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South County documentary film underway

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image Melody Jameson Photo

Wanted: good storytellers.


RUSKIN – Wanted: good storytellers.

Not the fictional kind. Not merely book readers, please. And not exactly yarn spinners good at embroidering history, either.

But, rather anyone anywhere in South Hillsborough with camera presence and factual knowledge of the region’s particular historic aspects or specific takes on its present or cogent thoughts about its future now is in demand for the second ArtReach Community Arts project here.

The first ArtReach project is the “BLT” or “Best Little Town” mural on the north side of the structure that once housed a barbershop on U.S. 41 in downtown Ruskin, immediately south of the SouthShore Chamber of Commerce office.

The film project, kicked off last month, is a video documentary aimed at capturing essences of the various diverse communities that comprise the South County region, according to Michael Parker, muralist and ArtReach program director. And those communities are not only geographic, but also occupational, social as well as cultural, he noted.

The video production is being undertaken by Shawn Cheatham, an artist who currently teaches in the School of Art and Art History at the University of South Florida. Cheatham, a USF graduate who earned a Masters in Fine Art, has exhibited his video work both nationally and internationally, in such venues as the New York Short Film Festival and the Tromanaic Festival, Berlin, Germany, Parker said.

The final video product is “envisioned as a constellation of individual stories and histories of the people who define the area, intertwined with poetic images of the unique landscape,” he added. In order to give viewers “an insight into the dynamic and complex atmosphere” of the South County, the film is to investigate “the lives of its diverse and eclectic inhabitants,” Parker explained.

The process intended to reach that end result began with an exercise in identifying key aspects of the region with single-word definitions. From the dozens upon dozens of words contributed by area residents during two community meetings to characterize the area from their perspectives, five emerged as the most frequently mentioned, Parker said. These five identifiers – tomato, drive-in, community, migrant and history - are the first five themes to be pursued as the video documentary begins to take shape, he added.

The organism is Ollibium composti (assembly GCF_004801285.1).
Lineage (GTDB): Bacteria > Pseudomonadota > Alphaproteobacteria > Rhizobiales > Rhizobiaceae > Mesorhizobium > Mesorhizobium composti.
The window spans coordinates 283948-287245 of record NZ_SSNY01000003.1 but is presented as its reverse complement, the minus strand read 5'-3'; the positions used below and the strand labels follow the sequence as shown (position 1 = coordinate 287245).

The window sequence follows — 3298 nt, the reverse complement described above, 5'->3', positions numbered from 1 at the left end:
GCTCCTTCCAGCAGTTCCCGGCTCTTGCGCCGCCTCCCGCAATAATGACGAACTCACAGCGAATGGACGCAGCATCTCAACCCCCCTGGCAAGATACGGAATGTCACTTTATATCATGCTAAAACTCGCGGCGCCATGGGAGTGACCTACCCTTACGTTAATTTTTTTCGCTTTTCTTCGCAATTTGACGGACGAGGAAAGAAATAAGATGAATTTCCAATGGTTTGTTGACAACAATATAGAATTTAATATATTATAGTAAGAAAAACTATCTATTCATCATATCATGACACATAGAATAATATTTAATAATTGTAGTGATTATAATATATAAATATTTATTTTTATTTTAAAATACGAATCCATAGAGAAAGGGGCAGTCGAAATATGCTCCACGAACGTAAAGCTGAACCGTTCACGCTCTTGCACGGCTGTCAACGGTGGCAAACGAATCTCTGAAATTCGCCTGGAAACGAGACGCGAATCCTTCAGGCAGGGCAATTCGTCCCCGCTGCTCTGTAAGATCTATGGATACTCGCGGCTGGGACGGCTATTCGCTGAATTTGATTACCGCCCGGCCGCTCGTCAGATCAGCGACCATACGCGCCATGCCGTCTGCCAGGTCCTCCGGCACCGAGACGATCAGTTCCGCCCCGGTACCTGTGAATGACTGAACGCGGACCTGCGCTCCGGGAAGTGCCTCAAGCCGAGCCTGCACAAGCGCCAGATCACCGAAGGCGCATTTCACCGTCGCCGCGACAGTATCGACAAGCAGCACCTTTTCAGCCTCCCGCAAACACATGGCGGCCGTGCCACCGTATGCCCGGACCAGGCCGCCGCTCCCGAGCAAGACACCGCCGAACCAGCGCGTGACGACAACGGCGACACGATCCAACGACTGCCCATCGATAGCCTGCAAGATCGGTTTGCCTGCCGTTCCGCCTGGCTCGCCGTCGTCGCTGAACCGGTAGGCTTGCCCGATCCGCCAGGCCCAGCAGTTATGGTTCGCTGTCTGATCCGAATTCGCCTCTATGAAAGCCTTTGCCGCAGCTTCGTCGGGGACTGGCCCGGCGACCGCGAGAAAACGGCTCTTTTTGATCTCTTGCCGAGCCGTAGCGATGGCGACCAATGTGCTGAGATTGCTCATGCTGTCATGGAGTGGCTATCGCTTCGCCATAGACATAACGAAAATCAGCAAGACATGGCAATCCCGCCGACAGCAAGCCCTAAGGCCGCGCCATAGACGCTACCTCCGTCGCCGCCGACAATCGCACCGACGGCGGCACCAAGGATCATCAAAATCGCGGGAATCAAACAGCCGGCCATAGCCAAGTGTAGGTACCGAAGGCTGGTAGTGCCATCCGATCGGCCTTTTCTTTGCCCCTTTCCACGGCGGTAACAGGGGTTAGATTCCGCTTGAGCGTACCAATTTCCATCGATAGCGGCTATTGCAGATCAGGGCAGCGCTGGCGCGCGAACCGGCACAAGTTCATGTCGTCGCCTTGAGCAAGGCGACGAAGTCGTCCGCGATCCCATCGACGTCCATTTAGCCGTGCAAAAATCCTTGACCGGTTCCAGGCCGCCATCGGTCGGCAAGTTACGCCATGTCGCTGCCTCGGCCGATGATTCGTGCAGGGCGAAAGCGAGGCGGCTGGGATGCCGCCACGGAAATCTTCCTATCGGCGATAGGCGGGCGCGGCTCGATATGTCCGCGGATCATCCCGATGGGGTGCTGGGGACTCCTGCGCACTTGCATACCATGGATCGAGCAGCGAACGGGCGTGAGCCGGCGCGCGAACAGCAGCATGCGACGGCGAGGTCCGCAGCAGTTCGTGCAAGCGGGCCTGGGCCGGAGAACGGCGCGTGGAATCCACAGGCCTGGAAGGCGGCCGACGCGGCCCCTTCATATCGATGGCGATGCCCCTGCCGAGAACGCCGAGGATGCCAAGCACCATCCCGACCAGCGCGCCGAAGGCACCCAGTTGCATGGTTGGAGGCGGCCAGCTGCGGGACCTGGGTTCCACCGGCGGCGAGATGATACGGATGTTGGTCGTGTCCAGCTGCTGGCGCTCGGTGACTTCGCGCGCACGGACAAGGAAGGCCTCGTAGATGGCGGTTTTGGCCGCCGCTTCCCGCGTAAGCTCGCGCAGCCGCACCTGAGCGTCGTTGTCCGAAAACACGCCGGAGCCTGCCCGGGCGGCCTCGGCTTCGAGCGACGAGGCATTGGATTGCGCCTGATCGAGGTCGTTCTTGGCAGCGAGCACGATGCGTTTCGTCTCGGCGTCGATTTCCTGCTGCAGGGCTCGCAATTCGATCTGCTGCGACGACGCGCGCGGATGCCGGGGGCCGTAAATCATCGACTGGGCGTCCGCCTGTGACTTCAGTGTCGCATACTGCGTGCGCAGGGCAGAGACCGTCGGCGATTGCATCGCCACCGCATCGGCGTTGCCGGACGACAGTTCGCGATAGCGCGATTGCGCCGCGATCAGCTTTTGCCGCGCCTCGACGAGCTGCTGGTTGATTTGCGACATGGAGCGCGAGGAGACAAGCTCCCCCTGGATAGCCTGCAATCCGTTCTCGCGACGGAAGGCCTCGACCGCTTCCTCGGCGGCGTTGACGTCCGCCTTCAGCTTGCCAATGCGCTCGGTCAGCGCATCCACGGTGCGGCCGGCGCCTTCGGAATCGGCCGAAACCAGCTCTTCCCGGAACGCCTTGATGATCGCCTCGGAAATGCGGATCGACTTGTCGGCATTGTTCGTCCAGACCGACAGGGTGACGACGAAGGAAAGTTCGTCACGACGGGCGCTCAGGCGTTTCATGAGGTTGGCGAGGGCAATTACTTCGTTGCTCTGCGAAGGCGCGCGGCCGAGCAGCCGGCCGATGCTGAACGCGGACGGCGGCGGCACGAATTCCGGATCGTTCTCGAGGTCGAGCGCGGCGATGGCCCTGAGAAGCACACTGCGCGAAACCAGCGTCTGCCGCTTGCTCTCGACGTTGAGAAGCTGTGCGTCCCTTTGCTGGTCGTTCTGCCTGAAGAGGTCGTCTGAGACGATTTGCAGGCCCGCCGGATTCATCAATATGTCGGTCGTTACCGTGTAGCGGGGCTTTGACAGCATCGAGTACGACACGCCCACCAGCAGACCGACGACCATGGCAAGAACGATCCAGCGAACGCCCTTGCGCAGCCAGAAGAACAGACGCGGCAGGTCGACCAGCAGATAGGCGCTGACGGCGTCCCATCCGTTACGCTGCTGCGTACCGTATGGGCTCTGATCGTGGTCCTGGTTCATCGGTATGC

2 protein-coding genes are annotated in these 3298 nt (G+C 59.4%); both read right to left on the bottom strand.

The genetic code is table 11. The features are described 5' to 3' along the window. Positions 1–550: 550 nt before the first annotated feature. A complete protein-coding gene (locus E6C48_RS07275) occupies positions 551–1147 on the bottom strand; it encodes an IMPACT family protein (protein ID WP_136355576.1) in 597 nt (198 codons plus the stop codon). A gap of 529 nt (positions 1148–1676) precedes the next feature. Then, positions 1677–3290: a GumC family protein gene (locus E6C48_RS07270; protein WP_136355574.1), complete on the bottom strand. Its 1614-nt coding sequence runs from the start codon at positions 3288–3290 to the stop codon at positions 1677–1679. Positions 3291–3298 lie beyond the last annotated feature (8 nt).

Therefore, anyone in the area comfortable in front of the camera and able to talk freely about the South County’s role in tomato farming, packing, marketing, about the area’s connection to its surviving drive-in theater and its former drive-in eateries, about the sense of community that knits together the area’s many small, different communities created by occupational, cultural or locational interests, about the arrival and integration of migrants attracted to the area or about the South County’s rich historical record from the native Indians and first Spanish conquistadors through its farming and ranching colonists to its emergence as contemporary suburbia could become the documentary’s first story tellers, the ArtReach director indicated.

Cheatham’s style, Parker noted, is to ask on camera a question or two of the interviewee related to his or her area of knowledge and then figuratively step back, letting the speaker carry the discourse to a logical conclusion. Cheatham also sometimes incorporates techniques pioneered by academy award-winning film maker Errol Morris, Parker said. Morris is a well known and widely recognized feature documentary film maker and director whose work often is not confined by conventional standards.

Background shots of sites and settings indicative of the South County landscape currently are being collected, Parker noted. No specific date for wrapping up the local documentary has been set, he added, because to some extent the length and direction of the film will be driven by its content.

The film project is being organized by the ArtReach Community Arts Program under sponsorship by the SouthShore Arts Council and the USF School of Art and Art History. Anyone interested in participating can contact Parker via email at Ruskincommunityart@gmail.com.

Parker described the documentary as a “unique opportunity” for South County citizens able “to tell a good story – past, present or future”.

Copyright 2012 Melody Jameson

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